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Hydrology and Earth System Sciences An interactive open-access journal of the European Geosciences Union
https://doi.org/10.5194/hessd-12-7327-2015
© Author(s) 2015. This work is distributed under
the Creative Commons Attribution 3.0 License.
Research article
03 Aug 2015
Review status
This discussion paper is a preprint. A revision of the manuscript for further review has not been submitted.
Future changes in flash flood frequency and intensity of the Tha Di River (Thailand) based on rainfall–runoff modeling and advanced delta change scaling
S. Hilgert, A. Wagner, and S. Fuchs Institute for Water and River Basin Management (IWG), Department Aquatic Environmental Engineering (ISWW), Karlsruhe Institute for Technology (KIT), Karlsruhe, Germany
Abstract. As a consequence of climate change, extreme and flood-causing precipitation events are expected to increase in magnitude and frequency, especially in today's high-precipitation areas. During the north-east monsoon seasons, Nakhon Si Thammarat in southern Thailand is flash-flooded every 2.22 years on average. This study investigates frequency and intensity of harmful discharges of the Tha Di River regarding the IPCC emission scenarios A2 and B2. The regional climate model (RCM) PRECIS was transformed using the advanced delta change (ADC) method. The hydrologic response model HBV-Light was calibrated to the catchment and supplied with ADC-scaled daily precipitation and temperature data for 2010–2089. Under the A2 (B2) scenario, the flood threshold exceedance frequency on average increases by 133 % (decreases by 10 %), average flood intensity increases by 3 % (decreases by 2 %) and the annual top five discharge peaks intensities increase by 46 % (decrease by 5 %). Yearly precipitation sums increase by 30 % (10 %) towards the end of the century. The A2 scenario predicts a precipitation increase during the rainy season, which intensifies flood events; while increases projected exclusively for the dry season are not expected to cause floods. Retention volume demand of past events was calculated to be up to 12 × 106 m3. Flood risks are staying at high levels under the B2 scenario or increase dramatically under the A2 scenario. Results show that the RCM scaling process is inflicted with systematic biases but is crucial to investigate small, mountainous catchments. Improvement of scaling techniques should therefore accompany the development towards high-resolution climate models.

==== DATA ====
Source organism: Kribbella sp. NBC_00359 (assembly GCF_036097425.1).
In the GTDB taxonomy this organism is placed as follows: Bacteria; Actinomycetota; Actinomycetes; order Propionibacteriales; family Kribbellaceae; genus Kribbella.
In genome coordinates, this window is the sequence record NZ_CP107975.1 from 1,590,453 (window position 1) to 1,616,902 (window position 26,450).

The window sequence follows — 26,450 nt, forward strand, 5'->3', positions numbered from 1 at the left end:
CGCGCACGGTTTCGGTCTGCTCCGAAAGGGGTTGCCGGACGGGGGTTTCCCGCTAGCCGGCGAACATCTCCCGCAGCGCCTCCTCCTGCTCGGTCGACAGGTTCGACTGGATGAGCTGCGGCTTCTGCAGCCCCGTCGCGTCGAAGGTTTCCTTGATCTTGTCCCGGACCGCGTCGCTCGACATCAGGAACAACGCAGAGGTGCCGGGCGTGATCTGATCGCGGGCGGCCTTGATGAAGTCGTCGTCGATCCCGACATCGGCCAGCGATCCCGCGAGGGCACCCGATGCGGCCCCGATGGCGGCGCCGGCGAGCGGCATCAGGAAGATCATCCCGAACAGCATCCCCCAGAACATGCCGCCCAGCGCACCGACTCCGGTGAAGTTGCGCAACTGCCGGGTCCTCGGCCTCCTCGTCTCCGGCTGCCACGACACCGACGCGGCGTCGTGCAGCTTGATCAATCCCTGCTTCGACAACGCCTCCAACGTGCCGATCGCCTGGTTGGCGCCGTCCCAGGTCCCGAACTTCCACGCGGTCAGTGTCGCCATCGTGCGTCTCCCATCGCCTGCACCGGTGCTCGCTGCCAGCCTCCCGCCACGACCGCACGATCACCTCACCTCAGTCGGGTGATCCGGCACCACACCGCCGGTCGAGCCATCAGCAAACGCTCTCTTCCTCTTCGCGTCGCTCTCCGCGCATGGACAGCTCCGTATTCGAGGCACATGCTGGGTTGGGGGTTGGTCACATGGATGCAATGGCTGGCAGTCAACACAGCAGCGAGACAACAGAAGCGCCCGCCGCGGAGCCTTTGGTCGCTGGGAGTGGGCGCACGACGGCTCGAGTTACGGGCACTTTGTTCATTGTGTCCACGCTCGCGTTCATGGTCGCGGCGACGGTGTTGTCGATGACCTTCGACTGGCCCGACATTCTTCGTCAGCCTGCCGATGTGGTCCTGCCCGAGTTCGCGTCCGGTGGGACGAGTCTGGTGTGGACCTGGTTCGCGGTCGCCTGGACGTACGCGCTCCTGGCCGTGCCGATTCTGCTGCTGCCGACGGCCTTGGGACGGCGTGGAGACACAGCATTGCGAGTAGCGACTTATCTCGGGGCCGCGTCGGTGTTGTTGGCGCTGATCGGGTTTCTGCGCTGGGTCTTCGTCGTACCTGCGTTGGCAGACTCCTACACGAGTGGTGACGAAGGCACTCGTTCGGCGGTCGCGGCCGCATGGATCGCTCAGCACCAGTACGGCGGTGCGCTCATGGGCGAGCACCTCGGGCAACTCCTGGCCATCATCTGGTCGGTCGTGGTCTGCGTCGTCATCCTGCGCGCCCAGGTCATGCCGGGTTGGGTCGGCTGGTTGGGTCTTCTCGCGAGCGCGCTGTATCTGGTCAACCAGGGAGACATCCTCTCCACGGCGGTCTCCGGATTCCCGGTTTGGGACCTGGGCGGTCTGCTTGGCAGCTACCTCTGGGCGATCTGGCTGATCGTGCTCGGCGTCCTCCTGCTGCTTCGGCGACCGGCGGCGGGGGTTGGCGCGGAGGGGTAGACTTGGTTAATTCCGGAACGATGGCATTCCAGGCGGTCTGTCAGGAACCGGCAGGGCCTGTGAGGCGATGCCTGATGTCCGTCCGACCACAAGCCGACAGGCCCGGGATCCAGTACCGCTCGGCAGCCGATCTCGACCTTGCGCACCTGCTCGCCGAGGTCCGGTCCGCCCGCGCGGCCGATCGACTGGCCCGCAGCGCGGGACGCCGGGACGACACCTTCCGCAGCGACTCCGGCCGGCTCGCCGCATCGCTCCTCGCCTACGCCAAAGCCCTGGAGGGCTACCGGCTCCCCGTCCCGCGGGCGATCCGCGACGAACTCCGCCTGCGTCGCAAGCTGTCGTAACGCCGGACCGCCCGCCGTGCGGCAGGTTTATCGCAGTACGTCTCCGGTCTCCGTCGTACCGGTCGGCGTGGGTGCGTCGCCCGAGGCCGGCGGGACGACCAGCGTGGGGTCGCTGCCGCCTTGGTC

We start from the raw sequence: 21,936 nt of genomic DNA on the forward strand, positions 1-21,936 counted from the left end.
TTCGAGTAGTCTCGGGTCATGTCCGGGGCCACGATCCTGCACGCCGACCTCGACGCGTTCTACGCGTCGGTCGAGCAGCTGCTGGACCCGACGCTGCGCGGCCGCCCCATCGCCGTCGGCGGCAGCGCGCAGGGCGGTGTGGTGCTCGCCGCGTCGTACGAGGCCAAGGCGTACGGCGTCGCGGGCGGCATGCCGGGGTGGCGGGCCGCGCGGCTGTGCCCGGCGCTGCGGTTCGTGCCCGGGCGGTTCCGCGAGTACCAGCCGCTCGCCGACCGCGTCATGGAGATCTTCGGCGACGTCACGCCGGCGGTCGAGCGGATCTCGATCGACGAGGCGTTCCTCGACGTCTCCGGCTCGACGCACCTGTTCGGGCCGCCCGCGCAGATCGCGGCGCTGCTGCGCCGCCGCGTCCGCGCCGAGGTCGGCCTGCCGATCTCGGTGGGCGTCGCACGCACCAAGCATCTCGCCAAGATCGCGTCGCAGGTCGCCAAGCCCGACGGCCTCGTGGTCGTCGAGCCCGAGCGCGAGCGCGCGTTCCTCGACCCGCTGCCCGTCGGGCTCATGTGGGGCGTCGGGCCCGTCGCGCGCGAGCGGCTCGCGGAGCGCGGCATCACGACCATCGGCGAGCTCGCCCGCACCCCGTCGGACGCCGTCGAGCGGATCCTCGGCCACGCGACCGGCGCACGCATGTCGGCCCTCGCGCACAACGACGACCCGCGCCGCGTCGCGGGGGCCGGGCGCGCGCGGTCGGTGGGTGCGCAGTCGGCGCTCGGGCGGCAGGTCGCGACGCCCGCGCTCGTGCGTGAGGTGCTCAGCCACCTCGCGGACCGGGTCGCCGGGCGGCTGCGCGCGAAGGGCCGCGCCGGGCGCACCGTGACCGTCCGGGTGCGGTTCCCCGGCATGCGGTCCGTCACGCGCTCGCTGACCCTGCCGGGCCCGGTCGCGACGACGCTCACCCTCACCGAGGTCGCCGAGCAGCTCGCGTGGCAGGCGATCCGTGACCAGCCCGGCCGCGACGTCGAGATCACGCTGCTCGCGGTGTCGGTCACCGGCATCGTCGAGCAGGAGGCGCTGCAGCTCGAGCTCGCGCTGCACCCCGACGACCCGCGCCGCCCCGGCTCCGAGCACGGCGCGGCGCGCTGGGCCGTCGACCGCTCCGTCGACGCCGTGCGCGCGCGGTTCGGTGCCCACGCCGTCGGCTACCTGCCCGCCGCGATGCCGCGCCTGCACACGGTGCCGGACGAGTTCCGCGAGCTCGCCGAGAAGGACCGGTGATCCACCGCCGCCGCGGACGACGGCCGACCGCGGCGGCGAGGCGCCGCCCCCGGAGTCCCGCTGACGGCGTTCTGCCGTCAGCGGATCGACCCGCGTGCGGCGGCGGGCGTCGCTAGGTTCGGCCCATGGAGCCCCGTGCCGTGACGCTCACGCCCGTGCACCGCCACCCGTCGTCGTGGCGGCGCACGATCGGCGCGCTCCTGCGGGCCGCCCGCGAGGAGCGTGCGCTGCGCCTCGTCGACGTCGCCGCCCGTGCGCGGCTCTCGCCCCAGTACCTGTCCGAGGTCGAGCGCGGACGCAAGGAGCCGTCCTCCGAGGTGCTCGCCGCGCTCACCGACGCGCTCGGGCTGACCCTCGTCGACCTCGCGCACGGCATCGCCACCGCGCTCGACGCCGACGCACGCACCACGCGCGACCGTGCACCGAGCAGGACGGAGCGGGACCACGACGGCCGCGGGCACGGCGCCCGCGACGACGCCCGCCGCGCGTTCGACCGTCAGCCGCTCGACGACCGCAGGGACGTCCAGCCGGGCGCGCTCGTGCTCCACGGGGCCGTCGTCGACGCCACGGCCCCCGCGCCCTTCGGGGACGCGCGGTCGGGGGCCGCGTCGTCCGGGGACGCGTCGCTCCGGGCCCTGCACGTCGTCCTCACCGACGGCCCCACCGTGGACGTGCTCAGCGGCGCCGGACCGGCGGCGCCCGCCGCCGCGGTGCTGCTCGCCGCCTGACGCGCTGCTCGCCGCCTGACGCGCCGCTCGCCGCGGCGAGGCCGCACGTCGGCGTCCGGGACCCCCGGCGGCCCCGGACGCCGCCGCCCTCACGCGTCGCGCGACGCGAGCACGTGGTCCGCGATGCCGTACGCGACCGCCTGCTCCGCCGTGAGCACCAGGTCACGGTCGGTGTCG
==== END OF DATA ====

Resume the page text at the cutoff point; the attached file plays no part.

Citation: Hilgert, S., Wagner, A., and Fuchs, S.: Future changes in flash flood frequency and intensity of the Tha Di River (Thailand) based on rainfall–runoff modeling and advanced delta change scaling, Hydrol. Earth Syst. Sci. Discuss., https://doi.org/10.5194/hessd-12-7327-2015, in review, 2015.
S. Hilgert et al.
S. Hilgert et al.

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Short summary
HBV-Light was calibrated and validated with simultaneously recorded discharge and precipitation data of the years 1989–2009. Results show, that the raw Regional Climate Model series overestimate precipitation sums by the factor of two or more. HBV modeling shows an increase for the yearly average cumulative precipitation until the end of the century between 10-30%. The dry season is likely to become longer and drier.
HBV-Light was calibrated and validated with simultaneously recorded discharge and precipitation...
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